My aim is to put together a set of CAD plans for Titanic/Olympics keel, double bottom and hull frames and then use those to produce a scale model as accurate as it can be of each piece.
Ive read through Bruce Beveridges book Titanic Ship Magnificent Vol 1 which is a great start but it doesnt give all the dimensions I need only some. Ive also seen the page on ET about the double bottom but I still need more detail.
Where is it possible to obtain more detailed plans? If people are prepared to help me I will make the results available to everyone.
To kick things off lets start from basics with what I know already of the first few pieces- point out if Im wrong...
The piece parts were assembled in the following order:
1 Rubbing strip which went under the keel
2. The Flat Keel plate
3. The vertical keel with top & bottom keel angles to make an i beam shape
Q1. The rubbing strip was 19.5 inches wide by 3 inches deep but how long, was it one continuous piece or several? Where did it start and finish?
Q2 The Flat keel plate was 1.5 inches thick but reduced to 1.2 inches thick towards each end. This was assembed in sections, but how long were those sections, how were they joined, did they overlap? Where did the thickness reduce to 1.2 inches.
Based on what I can see on the low resolution copy of the keel plate plan, I believe that the bars were 9 frames roughly long in the middle. you can get a copy of the plan itself (HOYFM 2010.73.72 Keel Plate Plan) by emailing email@example.com, ask for a Ship Plan Enquiry Form, and its 15 pounds + VAT for High Quality picture.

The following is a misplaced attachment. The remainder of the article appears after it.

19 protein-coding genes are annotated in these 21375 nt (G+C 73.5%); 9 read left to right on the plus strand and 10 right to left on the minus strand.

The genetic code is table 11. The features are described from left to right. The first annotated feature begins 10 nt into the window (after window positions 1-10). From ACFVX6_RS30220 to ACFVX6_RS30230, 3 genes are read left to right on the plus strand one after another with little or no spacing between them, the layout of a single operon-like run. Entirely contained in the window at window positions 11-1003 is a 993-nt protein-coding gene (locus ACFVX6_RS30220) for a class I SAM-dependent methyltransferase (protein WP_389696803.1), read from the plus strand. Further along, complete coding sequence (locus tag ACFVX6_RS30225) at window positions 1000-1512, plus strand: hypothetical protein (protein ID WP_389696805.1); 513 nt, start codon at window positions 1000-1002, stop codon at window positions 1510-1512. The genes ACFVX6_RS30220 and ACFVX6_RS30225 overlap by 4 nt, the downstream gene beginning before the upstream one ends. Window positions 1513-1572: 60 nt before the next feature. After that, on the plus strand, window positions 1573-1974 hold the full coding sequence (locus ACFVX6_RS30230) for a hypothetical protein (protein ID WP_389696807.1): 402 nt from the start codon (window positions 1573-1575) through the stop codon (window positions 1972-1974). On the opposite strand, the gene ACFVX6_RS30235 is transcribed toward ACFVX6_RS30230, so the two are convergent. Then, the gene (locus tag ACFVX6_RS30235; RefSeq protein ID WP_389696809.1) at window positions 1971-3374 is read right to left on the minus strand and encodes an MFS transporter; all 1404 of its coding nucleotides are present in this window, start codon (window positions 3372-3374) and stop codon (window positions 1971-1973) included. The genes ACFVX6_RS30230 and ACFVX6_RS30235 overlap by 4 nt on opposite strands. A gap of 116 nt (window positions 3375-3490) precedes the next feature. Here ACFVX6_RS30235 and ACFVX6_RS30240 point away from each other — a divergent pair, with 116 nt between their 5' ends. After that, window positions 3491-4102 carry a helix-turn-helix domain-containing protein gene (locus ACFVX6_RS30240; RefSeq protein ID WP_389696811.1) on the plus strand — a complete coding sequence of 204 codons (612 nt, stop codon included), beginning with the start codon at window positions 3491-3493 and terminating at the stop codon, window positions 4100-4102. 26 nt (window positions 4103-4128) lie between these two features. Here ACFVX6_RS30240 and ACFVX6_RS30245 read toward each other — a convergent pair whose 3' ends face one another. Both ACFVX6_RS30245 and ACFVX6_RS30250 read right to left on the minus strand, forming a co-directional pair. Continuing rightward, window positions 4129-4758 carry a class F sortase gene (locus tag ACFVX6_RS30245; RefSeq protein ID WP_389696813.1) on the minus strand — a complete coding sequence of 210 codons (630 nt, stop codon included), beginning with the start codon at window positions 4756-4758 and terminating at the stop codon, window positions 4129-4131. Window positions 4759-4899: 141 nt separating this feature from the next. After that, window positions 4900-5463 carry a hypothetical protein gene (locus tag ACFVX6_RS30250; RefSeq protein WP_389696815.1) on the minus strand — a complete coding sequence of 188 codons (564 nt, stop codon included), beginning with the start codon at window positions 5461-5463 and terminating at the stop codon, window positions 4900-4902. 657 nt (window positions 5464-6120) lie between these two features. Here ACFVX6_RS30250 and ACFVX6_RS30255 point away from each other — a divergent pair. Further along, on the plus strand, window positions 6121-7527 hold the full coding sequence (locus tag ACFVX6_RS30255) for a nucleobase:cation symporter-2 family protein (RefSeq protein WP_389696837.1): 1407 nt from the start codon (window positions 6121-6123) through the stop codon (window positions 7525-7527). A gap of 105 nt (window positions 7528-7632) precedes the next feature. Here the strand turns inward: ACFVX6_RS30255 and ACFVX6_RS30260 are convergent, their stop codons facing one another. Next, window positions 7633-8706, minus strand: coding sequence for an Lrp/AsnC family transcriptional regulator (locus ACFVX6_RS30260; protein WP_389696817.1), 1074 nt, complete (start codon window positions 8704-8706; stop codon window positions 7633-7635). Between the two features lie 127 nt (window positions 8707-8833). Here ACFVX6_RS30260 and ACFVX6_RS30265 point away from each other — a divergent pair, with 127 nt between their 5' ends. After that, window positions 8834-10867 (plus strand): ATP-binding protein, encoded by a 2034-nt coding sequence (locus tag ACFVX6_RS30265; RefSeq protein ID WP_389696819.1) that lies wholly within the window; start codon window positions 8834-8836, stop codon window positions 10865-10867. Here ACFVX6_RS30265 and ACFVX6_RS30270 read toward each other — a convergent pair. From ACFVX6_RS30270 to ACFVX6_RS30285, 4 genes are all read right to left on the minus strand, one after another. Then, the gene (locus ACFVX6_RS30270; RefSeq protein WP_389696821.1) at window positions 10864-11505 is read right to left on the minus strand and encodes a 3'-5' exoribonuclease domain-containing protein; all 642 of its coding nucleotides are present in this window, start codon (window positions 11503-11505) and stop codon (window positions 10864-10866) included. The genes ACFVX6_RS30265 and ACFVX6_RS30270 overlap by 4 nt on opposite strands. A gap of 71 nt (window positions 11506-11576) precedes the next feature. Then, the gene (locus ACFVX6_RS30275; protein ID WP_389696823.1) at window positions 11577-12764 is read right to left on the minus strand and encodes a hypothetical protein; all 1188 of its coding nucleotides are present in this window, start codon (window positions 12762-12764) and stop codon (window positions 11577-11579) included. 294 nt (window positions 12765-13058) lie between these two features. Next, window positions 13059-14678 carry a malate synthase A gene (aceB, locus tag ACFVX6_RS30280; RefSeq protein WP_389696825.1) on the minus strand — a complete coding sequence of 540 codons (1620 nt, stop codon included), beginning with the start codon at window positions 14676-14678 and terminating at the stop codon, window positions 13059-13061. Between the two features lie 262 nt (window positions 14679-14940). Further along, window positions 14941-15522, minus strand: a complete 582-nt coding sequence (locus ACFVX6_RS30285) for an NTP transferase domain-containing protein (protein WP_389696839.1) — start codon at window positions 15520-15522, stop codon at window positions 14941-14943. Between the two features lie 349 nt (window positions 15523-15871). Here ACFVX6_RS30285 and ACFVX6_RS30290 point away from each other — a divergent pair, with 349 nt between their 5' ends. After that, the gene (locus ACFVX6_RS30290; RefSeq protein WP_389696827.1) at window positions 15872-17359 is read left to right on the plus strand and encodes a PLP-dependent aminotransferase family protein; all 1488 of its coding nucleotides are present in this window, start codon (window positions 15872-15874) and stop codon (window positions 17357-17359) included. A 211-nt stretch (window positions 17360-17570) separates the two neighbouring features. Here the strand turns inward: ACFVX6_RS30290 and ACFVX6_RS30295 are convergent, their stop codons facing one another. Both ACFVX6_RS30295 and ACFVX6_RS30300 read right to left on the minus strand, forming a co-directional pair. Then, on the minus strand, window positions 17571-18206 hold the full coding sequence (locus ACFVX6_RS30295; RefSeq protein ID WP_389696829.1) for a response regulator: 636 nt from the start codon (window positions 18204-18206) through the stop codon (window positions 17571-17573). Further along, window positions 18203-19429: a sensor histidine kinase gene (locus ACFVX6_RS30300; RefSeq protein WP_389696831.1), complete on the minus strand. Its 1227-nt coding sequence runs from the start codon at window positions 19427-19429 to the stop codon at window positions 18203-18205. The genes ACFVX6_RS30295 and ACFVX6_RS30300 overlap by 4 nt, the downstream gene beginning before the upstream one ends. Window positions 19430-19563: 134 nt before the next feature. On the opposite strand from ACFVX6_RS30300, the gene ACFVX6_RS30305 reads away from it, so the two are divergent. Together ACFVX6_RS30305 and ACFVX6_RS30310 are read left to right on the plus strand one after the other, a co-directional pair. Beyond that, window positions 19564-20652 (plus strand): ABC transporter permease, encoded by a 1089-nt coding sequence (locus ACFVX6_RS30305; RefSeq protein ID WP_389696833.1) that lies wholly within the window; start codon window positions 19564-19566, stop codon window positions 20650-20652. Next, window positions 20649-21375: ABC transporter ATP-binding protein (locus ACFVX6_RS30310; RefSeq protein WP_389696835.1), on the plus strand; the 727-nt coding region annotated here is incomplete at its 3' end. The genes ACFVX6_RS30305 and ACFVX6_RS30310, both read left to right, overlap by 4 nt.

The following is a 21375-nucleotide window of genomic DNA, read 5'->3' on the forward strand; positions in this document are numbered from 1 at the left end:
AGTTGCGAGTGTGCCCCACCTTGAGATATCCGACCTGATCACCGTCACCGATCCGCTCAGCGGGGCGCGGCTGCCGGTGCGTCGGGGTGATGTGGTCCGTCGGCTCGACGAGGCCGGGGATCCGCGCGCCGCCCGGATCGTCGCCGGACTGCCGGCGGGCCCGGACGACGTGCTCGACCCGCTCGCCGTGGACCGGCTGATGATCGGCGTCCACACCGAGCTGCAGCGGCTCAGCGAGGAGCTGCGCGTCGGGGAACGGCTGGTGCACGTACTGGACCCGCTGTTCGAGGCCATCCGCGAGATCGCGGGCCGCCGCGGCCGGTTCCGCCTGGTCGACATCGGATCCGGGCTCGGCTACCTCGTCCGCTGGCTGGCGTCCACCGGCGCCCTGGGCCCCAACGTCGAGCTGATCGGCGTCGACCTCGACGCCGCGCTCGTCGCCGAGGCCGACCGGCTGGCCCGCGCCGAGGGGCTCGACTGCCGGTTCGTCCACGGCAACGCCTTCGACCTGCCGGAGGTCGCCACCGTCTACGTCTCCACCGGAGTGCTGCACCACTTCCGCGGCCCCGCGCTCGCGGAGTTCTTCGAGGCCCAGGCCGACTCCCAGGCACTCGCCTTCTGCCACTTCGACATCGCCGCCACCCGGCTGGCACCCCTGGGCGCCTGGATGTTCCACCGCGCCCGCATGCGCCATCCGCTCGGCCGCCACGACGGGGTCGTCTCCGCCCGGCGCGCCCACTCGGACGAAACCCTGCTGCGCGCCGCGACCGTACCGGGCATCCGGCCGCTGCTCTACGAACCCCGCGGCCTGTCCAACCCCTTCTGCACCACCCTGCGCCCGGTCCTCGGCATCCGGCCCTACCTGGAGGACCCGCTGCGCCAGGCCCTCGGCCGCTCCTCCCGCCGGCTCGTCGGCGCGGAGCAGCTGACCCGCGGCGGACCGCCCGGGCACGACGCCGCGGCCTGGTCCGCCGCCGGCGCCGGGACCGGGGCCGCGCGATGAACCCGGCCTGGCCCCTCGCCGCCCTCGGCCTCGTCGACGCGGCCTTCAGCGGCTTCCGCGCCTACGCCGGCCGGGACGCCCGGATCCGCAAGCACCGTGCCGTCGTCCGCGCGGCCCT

Thanks, I had emailed them. Where did you find the low res image, Ive tried searching on their website but it doesnt seem very good, it gives me loads of images that are nothing to do with Titanic or Olympic, and although there are some ship photos I cant find any plans?
Is there a specific index of all the plans they have?
My low resolution is from them, you can pick low res or high res on the form. The detail on the keel plan (being that its a large plan - and incomplete due to ware and tear with time) is hard to read in low res so I recommend if you are modeling from them to use the high res- I will purchase a high res in the future but it was good for what I needed at the time. They take a while to get back to people, as they are busy (I've only gotten 1/2 of what I've requested and its been since Oct.) but the results are worth the wait. There is an index of all the plans they have, and you can request a list of the ship you desire. I would post my keel plan image but that's one of the agreements you make when getting them is to not post or copy for copyright protection. Hope this helps.
PS... sounds like a fun project, I got a CAD program for Christmas last just for the same purpose, to try to CAD a Titanic - hence my need for plans also. However, I soon realized I suck at the CAD program (LOL) so I am taking a class. (Plus professional CAD programmers can make good $, so possible career move???) I would like to make a program that one can look at the ship from any deck, or just the frame work, or just the rivets, or as a whole be ship bit by bit that holds all the information. So if you click on 'frame work' it will show all the frames their lengths, depths so on and so forth. Love the book The Ship Magnificent but thought it'd be neat to be able to see how the ship was built while reading it. Big plan, probably never do it, but its an idea. Good luck to your project though!